China has now put forth an official stance on the Google hacking situation: they took no part in it. To say otherwise is more than unfair, it is damaging to Chinese government’s reputation.
This marks the first official denial from China over the rumors that they were behind the attacks. Many news sources, including this blog, have speculated that the Chinese government were the aggressors that struck Google. In Google’s initial statement, it seemed that there were veiled insinuations to that effect.
So. Much. Tech.
Some of the biggest names in tech are coming to TNW Conference in Amsterdam this May.
Given the Chinese government’s long and storied history with censorship and human rights violations, putting them behind the hacking of human rights activists was hardly a stretch. Especially without a single word of denial before today.
The twin interviews, where the statement was recorded, were run on theXinhua. The Chinese government said: “accusation that the Chinese government participated in [any] cyberattack, either in an explicit or inexplicit way, is groundless and aims to denigrate China.”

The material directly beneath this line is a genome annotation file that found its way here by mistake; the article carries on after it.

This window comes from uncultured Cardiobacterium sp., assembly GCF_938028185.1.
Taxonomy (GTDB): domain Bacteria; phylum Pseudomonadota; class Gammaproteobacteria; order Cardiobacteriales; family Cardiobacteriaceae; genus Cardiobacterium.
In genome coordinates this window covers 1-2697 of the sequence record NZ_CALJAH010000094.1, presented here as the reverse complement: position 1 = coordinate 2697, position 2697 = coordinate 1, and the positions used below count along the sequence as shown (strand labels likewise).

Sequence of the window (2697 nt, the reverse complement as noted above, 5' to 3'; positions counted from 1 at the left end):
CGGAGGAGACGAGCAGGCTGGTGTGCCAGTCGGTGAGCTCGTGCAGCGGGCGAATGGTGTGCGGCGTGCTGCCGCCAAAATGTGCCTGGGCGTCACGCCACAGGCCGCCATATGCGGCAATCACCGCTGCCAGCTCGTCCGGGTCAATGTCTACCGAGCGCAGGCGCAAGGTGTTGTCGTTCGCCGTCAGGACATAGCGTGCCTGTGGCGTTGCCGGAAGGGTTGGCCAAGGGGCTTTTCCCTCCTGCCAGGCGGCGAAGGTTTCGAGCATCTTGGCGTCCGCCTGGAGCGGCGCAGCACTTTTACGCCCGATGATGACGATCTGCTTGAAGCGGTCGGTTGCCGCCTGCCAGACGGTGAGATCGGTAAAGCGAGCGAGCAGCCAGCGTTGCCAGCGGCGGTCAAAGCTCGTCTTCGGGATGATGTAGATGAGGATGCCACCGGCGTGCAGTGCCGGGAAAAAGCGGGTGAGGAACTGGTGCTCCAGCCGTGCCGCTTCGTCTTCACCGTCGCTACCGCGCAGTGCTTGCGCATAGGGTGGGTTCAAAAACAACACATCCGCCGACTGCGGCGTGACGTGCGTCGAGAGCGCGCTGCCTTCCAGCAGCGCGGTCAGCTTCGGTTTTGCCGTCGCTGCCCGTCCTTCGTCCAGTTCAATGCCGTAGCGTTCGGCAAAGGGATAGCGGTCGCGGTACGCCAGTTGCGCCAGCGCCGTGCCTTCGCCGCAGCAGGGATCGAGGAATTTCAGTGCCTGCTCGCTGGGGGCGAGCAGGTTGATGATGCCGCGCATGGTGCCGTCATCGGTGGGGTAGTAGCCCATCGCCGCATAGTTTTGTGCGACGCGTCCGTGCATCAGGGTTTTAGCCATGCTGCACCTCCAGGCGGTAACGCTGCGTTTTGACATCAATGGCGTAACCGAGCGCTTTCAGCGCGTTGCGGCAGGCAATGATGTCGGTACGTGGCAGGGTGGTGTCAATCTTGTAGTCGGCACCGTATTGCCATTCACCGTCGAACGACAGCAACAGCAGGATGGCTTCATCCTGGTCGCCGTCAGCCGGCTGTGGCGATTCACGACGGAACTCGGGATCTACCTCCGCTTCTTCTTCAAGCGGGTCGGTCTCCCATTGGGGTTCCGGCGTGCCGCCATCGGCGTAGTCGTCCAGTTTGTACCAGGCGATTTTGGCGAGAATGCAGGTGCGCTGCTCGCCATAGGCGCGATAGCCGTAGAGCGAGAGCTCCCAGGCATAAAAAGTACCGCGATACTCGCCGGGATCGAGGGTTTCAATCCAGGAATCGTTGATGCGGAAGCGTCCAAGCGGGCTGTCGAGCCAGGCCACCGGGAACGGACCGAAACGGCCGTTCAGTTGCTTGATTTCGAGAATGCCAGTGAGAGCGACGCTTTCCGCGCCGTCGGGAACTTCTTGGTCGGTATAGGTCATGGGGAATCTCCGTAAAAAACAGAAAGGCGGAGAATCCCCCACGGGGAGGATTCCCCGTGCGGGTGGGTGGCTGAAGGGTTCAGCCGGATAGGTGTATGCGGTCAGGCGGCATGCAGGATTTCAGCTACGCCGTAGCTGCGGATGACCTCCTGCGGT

For now, without a direct note from Google that they have pinpointed the hackers who launched the attacks, we cannot make any headway as to who is to blame. If Google were to release data absolving the Chinese government, it would be a coup for the repressive regime. For now, all that is possible is further speculation.
Google CEO Eric Shcmidt recently said that “We continue to follow their laws, we continue to offer censored results. But in a reasonably short time from now we will be making some changes there.” There is a coming showdown, in which either Google will knuckle back under Chinese rules without naming their attacker, or they will break the censorship and shout who broke their security.
For the sake of the open internet we hope that they do the latter. Via AFP.